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On the Waterfront

BC Ferries refunds more than $1 million for expired tickets. And it's not done yet.

Christina Montgomery
Dec 12th, 2011

Photo courtesy of Wikimedia Commons.

B.C. Ferries, which will end the year at least $20 million in the red, has spent more than $1 million in refunds to customers holding expired prepaid tickets.

But the refunds could climb to more than $2 million by the time they're fully calculated several months from now, a company spokesman has told the Victoria Times Colonist

The payouts are the pricey conclusion of a series of decisions that began early this year when the company refused to refund the tickets, prompting a public outcry and threats of legal action.

Do we really want the private sector securing our coastlines?

Christina Montgomery
Dec 11th, 2011

Aerial view of Perce, Quebec, courtesy of Wikimedia Commons.

It's a decision that might be efficient and might be cost-effective, but it raises some troubling questions about our sovereignty and our long-term ability to effectively patrol and police Canada's enormous coastlines.

For a post-9/11 country bounded on three sides by water, it's a critical matter to sort out the best way to secure those coastlines for lots of reasons, one of which is the threat of terrorism.

But there are other reasons, many of them connected to the Arctic waters that are about to blossom with trade, resource development, transport and military vessels -- from many nations.

Canadians were warned a month ago by the federal auditor general that we haven't budgeted for the cost of maintaining our military machinery.

That's grim news, given the amount of military work that has already been contracted out.

Third mystery sea turtle washes up near Tofino

Christina Montgomery
Dec 9th, 2011

Photo courtesy of Wikimedia Commons.

It's a mystery where they're coming from, but it's pretty clear that cooling sea temperatures are responsible for stunning and trapping several sea turtles that washed ashore in the past to weeks near Tofino.

Wednesday, for the third time, a green sea turtle was found washed up and stranded on a beach in Pacific Rim park on the west coast of Vancouver Island.

 Visitors to Combers Beach spotted the animal, which appeared somewhere between comatose and dead.

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North Van kisses its fireboats goodbye

Christina Montgomery
Dec 8th, 2011

Photo courtesy of Wikimedia Commons.

It makes a certain kind of financial sense, but it's going to be tough for residents of the North Shore to accept the disappearance of the two fireboats that have been berthed under the north end of the Ironworkers Memorial Bridge for years -- especially since they are used to fight an average of five fires per year.

And it might take the next unfortunate waterfront fire to determine whether the move makes safety sense. Some of the fires the vessels are called out to are also accessible by land.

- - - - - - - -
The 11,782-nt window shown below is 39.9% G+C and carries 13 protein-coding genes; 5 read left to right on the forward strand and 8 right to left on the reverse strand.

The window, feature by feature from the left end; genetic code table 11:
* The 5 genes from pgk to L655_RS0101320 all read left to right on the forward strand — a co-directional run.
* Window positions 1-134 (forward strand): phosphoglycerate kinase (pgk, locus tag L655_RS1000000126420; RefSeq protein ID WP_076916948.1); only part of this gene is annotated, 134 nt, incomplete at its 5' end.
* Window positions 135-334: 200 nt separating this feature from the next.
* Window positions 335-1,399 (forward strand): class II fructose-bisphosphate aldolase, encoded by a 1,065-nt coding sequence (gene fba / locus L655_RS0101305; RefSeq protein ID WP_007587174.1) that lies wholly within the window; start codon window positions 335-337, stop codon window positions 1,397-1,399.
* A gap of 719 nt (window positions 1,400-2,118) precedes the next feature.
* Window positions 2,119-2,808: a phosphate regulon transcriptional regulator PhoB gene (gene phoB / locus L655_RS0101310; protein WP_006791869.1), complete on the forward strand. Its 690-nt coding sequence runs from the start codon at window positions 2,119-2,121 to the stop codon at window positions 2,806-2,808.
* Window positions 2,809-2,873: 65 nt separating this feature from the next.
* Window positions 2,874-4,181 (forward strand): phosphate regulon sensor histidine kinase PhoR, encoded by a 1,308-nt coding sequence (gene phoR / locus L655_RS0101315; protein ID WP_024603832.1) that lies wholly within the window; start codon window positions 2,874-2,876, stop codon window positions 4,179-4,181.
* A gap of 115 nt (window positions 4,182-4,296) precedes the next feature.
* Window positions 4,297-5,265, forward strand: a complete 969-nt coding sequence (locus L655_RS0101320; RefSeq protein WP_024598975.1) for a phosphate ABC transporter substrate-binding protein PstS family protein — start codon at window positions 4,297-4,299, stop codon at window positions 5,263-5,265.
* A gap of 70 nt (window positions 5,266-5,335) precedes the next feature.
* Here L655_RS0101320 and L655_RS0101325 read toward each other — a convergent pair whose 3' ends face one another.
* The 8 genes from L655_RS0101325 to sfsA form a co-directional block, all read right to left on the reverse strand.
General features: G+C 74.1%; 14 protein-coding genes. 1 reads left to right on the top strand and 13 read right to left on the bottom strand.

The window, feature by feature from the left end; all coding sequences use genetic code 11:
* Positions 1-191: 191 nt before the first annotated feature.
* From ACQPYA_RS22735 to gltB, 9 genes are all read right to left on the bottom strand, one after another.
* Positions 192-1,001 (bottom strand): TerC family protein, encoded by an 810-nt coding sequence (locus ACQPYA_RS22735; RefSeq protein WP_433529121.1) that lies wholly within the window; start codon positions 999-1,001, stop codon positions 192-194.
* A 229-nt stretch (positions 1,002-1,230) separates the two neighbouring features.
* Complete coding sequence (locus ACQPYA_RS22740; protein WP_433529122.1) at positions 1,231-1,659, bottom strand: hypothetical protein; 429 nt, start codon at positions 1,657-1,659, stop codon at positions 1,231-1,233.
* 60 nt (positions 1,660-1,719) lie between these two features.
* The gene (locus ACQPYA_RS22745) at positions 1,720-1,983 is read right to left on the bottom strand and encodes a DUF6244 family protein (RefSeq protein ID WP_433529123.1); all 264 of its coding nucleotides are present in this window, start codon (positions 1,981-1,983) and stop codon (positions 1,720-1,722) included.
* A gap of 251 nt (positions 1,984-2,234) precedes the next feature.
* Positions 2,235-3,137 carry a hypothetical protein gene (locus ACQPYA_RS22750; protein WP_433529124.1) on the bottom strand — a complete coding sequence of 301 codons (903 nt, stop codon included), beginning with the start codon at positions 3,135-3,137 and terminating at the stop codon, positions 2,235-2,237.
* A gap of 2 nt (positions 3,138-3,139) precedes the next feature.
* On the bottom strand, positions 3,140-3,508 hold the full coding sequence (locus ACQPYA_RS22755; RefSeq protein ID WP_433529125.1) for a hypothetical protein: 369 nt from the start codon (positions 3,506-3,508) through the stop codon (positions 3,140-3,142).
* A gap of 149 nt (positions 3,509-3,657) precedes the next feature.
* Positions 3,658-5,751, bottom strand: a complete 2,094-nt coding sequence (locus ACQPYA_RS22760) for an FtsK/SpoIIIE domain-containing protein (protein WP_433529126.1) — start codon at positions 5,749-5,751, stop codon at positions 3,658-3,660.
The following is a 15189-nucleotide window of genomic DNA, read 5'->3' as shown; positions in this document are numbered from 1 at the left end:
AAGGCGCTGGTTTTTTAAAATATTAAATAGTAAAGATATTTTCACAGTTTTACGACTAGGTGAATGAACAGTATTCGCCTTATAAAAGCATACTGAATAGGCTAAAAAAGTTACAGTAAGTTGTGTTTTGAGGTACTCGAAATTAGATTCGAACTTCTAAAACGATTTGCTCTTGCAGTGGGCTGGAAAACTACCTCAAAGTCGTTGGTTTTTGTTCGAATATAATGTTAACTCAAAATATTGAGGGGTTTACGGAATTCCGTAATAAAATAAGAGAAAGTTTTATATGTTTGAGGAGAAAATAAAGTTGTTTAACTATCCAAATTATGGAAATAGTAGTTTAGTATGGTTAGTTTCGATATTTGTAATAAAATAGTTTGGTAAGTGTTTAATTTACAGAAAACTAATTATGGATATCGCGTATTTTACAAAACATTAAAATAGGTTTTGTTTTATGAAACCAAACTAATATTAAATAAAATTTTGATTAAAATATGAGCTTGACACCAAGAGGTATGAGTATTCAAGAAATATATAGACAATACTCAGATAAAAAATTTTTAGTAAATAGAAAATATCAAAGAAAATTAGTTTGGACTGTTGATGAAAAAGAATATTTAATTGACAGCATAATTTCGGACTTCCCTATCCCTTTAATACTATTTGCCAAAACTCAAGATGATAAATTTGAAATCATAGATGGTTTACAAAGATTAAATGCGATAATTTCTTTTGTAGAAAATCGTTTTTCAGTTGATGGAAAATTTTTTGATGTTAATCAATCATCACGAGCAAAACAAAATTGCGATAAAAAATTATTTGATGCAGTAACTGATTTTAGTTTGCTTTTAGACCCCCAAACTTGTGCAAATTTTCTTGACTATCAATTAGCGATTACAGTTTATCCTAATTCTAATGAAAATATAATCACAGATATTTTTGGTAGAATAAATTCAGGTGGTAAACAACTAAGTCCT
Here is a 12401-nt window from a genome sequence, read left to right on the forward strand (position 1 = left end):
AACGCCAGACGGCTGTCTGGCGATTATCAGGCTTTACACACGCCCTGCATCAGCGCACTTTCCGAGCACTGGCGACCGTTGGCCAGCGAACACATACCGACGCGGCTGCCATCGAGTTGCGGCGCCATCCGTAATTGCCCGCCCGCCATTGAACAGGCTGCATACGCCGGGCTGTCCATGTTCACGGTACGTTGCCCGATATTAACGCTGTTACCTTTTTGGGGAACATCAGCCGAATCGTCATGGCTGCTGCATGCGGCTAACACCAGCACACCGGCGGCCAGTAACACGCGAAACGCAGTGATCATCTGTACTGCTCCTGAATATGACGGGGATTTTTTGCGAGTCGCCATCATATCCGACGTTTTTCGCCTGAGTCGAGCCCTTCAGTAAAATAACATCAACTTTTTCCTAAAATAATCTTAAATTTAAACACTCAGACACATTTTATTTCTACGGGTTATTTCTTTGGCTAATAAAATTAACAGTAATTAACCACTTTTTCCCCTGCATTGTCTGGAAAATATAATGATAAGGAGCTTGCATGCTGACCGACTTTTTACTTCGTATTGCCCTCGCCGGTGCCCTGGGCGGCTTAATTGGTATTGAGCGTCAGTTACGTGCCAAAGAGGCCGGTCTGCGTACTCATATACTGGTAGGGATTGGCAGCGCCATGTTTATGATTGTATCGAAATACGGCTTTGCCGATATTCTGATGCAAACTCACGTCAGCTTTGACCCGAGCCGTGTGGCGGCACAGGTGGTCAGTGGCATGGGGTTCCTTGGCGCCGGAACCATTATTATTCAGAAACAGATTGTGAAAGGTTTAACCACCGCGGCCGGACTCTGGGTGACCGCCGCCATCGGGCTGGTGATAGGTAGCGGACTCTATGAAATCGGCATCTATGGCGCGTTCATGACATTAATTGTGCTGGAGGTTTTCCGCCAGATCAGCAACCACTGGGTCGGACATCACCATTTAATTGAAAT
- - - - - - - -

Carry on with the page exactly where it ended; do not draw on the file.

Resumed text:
The pair of high-speed boats were part of the fleet assembled for municipalities around the port after the city of Vancouver sold the beloved old Guardian fireboat to San Francisco in 1987 in a move that prompted enormous debate about how well the smaller fleet would do as a replacement.

David Hahn's No. 2 man takes over BC Ferries. For less money.

Christina Montgomery
Dec 6th, 2011

David Hahn, the controversial CEO of BC Ferries, will be replaced by Mike Corrigan, his second-in-command -- but at a lower salary, the company has announced.

Corrigan, now the chief operating officer, will take over the top job when Hahn retires at the end of the year.

He'll make about $700,000 a year compared to Hahn's salary of about $1 million, according to Donald Hayes, chair of the company's board of directors.

Corrigan, who served for nine years as COO and helped establish a new safety program after the sinking of the Queen of the North in 2006, is taking over at a difficult time for the company.

Did ferry fares really have to go up?

Christina Montgomery
Dec 5th, 2011

Photo courtesy of Wikimedia Commons.

It's been hard to avoid the headlines, the political sniping and the flood of letters-to-the-editor as ferry users brace for the fare hikes that kick in next Monday.

The company is calling the hike a fuel surcharge, something it's allowed to apply, with permission, when fuel costs rise significantly and it has to pass the cost along to passengers.

There's already a five-per-cent surcharge on the minor routes to account for earlier fuel increases. On Dec. 12, the price of a ticket goes up 2.5 per cent on major routes and by the same amount on the Horseshoe Bay-Langdale route -- the first time the surcharge has been applied there. 

The response has been predictable. And understandable.

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